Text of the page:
An interferon- and ribavirin-free regimen of
sofosbuvir/ledipasvir (Harvoni) taken
for just 6 weeks was enough to cure hepatitis C in HIV-positive people with recent
hepatitis C virus (HCV) infection if their HCV viral load was low, but those
with high HCV levels may need longer treatment, according to study findings
presented at the Conference on Retroviruses and Opportunistic Infections (CROI
2016) this week in Boston. Presenter Jürgen Rockstroh of
the University of Bonn predicted that HCV viral load will become a key factor
when making decisions about treating acute hepatitis C.
Studies done in the
interferon era showed that treating people during the acute stage of HCV
infection led to much higher response rates and required a shorter duration
than interferon-based therapy started during chronic infection.
The advent of
direct-acting antivirals (DAAs) in interferon-free regimens has made chronic hepatitis
C treatment shorter, better tolerated and more effective, and many experts
expected the same would be true for acute HCV infection. But a combination of sofosbuvir plus ribavirin taken for 12 weeks produced a sustained response rate of only 59% in a small study of HIV-positive men with acute hepatitis C presented at the recent 2015 AASLD Liver
There are currently no
specific direct-acting antiviral regimens approved for the treatment of acute
HCV infection. Current
guidelines recommend using the same DAA options as for chronic infection, or even continuing
to use interferon and ribavirin.
Prof. Rockstroh and colleagues conducted a
study to evaluate the safety and efficacy of short-duration treatment using the
HCV NS5B polymerase
inhibitor sofosbuvir and the NS5A inhibitor ledipasvir for
HIV-positive people with genotype 1 or 4 acute hepatitis C.
The analysis included 26 participants with HIV at five sites in Germany
and the UK. All were men, most were white and the mean age was 41 years. They
had acute HCV infection, defined as a positive HCV RNA test following a
negative HCV antibody or RNA test within the past 6 months, or elevated ALT/AST
during the past 6 months with no other known cause. About two-thirds had HCV
genotype 1a and the rest genotype 4; the mean HCV viral load at baseline was
5.4 log10 IU/ml.
could either be on antiretroviral therapy (ART) with suppressed HIV viral load
or not on ART with no plans to start. People on ART were using a variety of
antiretrovirals that can be co-administered with sofosbuvir/ledipasvir. The
most common regimens were efavirenz (Sustiva),
raltegravir (Isentress), dolutegravir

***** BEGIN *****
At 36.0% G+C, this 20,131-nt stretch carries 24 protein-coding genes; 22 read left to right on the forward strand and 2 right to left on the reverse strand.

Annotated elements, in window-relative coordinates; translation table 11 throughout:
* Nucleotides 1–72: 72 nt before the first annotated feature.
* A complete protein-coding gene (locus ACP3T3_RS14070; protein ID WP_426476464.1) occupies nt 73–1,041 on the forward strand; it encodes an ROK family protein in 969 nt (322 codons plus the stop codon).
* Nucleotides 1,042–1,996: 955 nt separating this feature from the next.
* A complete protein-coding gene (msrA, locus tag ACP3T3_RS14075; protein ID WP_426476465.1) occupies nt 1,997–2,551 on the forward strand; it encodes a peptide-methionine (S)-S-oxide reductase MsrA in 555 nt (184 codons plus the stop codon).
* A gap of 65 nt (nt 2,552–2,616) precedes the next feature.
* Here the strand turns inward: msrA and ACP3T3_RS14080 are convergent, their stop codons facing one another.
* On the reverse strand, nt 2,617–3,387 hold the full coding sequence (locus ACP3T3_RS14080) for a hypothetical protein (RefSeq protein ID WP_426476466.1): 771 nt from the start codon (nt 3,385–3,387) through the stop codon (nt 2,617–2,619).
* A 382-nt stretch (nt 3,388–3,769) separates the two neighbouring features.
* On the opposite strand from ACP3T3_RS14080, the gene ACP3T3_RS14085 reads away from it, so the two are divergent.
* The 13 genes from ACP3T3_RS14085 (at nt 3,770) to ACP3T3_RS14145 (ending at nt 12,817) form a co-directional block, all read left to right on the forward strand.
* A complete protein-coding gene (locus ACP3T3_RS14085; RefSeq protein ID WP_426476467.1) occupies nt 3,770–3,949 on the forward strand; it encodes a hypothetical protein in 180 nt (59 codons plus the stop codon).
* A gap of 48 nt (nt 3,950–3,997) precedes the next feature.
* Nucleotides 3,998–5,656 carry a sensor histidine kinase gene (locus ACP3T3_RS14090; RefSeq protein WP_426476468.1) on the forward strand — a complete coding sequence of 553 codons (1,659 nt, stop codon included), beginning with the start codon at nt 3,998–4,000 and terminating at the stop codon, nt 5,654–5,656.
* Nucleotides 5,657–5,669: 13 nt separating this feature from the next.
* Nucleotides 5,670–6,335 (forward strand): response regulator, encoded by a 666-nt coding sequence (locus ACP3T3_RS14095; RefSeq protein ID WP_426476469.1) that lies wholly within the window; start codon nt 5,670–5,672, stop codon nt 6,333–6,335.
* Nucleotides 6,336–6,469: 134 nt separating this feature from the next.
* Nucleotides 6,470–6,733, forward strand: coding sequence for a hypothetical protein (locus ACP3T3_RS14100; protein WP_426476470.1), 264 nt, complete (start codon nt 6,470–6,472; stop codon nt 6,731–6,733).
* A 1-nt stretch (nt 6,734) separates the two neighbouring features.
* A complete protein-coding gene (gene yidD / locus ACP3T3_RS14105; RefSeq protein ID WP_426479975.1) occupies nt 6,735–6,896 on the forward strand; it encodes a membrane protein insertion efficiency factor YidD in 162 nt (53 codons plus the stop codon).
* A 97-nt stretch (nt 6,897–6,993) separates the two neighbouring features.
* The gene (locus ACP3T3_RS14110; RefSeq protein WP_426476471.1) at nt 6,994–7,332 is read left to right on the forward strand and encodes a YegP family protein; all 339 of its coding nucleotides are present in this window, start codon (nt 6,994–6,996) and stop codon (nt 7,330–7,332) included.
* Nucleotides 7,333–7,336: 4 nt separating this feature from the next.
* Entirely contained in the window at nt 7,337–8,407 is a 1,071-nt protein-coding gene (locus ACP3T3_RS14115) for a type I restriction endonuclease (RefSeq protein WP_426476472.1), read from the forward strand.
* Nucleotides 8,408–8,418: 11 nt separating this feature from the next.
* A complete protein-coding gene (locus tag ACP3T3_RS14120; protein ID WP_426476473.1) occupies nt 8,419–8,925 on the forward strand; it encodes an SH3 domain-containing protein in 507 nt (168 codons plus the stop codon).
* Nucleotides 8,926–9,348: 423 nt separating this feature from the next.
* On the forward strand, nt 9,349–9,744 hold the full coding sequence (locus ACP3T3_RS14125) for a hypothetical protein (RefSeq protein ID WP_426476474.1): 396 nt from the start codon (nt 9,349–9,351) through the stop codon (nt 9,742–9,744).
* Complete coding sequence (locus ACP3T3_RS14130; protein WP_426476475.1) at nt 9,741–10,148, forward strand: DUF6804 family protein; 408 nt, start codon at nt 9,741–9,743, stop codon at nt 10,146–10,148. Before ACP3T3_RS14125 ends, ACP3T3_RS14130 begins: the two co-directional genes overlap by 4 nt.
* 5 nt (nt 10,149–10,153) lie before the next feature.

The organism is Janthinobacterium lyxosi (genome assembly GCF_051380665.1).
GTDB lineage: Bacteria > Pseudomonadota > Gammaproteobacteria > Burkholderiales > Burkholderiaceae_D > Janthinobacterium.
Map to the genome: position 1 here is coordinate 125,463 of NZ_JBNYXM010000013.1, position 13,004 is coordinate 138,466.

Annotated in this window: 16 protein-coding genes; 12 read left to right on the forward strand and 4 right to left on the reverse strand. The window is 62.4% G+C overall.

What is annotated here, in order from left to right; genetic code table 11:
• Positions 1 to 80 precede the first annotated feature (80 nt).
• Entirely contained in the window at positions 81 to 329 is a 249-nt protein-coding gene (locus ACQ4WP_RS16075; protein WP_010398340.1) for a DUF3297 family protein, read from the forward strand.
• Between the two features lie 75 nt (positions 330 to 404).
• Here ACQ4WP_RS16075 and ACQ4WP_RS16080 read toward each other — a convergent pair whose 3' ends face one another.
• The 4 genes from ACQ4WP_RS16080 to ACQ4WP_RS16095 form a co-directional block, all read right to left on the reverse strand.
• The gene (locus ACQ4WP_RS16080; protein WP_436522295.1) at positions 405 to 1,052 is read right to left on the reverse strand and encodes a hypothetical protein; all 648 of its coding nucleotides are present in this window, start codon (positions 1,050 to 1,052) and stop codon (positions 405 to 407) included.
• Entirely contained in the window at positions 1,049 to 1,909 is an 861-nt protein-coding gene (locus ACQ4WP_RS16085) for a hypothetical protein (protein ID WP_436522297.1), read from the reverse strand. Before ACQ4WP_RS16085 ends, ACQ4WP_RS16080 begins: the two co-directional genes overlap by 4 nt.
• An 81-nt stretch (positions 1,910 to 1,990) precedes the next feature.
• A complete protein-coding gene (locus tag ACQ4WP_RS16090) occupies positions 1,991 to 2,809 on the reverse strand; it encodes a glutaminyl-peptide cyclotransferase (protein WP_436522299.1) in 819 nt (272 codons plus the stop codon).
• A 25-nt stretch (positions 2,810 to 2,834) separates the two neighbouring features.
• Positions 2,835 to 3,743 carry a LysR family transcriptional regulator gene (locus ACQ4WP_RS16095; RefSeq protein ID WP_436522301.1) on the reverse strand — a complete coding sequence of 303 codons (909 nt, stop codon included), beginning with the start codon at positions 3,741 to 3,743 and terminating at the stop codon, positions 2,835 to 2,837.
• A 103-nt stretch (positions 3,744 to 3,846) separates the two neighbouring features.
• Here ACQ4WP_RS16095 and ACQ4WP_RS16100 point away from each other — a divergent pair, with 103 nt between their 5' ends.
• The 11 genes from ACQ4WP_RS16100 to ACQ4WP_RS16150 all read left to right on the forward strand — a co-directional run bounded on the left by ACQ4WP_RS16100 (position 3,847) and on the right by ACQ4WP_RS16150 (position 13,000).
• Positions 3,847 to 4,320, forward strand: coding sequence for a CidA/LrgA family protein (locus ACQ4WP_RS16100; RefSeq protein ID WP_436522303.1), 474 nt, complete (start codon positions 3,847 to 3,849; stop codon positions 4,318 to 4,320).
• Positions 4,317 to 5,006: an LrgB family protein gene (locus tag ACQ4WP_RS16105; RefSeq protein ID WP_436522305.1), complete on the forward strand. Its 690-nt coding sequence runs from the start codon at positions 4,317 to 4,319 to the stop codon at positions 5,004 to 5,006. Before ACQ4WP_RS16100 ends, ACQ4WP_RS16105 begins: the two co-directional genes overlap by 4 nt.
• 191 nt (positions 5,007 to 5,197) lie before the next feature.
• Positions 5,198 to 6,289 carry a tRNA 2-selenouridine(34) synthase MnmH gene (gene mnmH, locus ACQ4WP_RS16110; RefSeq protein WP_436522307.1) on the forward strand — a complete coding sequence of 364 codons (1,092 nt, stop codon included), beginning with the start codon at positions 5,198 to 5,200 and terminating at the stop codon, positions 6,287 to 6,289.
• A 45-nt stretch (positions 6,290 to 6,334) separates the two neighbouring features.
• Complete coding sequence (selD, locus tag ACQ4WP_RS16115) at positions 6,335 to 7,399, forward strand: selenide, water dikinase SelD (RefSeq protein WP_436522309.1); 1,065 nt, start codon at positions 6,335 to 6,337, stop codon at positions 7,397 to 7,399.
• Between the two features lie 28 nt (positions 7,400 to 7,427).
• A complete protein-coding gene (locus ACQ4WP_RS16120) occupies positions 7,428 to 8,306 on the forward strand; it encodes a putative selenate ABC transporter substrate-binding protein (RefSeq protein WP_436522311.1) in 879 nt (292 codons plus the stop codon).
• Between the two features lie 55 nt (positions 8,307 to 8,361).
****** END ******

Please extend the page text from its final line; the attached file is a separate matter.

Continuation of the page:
(Tivicay) or boosted atazanavir (Reyataz) plus tenofovir/emtricitabine
(the drugs in Truvada).
participants in this open-label study received sofosbuvir/ledipasvir in a fixed-dose coformulation (900/400mg) for 6 weeks.
The usual recommended duration of sofosbuvir/ledipasvir
for chronic hepatitis C treatment is 12 weeks, though easier-to-treat patients
with no prior treatment experience, no cirrhosis and low viral load can be
treated for 8 weeks.
After 6 weeks of therapy and 12 weeks of
post-treatment follow-up, 20 of 26 participants (77%) achieved sustained
virological response (SVR12), or continued undetectable HCV RNA. Four people experienced
virological failure – three relapses and one reinfection with a different HCV
genotype – and two were lost to follow-up.
All three relapsers had high baseline HCV
viral load above 7.0 log10 IU/ml; two had genotype 1a and one had genotype 4. No new NS5A or NS5B
resistance-associated viral variants were detected at the time of relapse.
Treatment was generally safe and well-tolerated
with one unrelated serious adverse event and no treatment discontinuations for
this reason. The most common adverse events were fatigue (7%), nasopharyngitis
(7%) and headache (6%), mostly mild or moderate. Safety profiles
were similar for people receiving boosted or unboosted tenofovir-based ART
Given that there were no relapses among
participants with baseline HCV RNA <6.9 log10
IU/ml, the researchers concluded, “acutely HCV-infected patients with a higher
viral load should be considered for longer duration of therapy.”
Rockstroh noted that although shorter interferon-based treatment works well for
people with acute infection, “unfortunately DAAs don't behave the same way.”
acknowledged that it is still not clear when is the best time to treat people
with acute HCV infection. About 25% of all people and 15% of people with HIV
and HCV co-infection with acute HCV infection will spontaneously clear the
virus. Many experts recommend waiting to see if treatment is really needed, but
the likelihood of transmitting HCV during this early period can be high.
considering guidelines for acute hepatitis C treatment, “everything is going to
be driven by viral load,” Prof. Rockstroh predicted.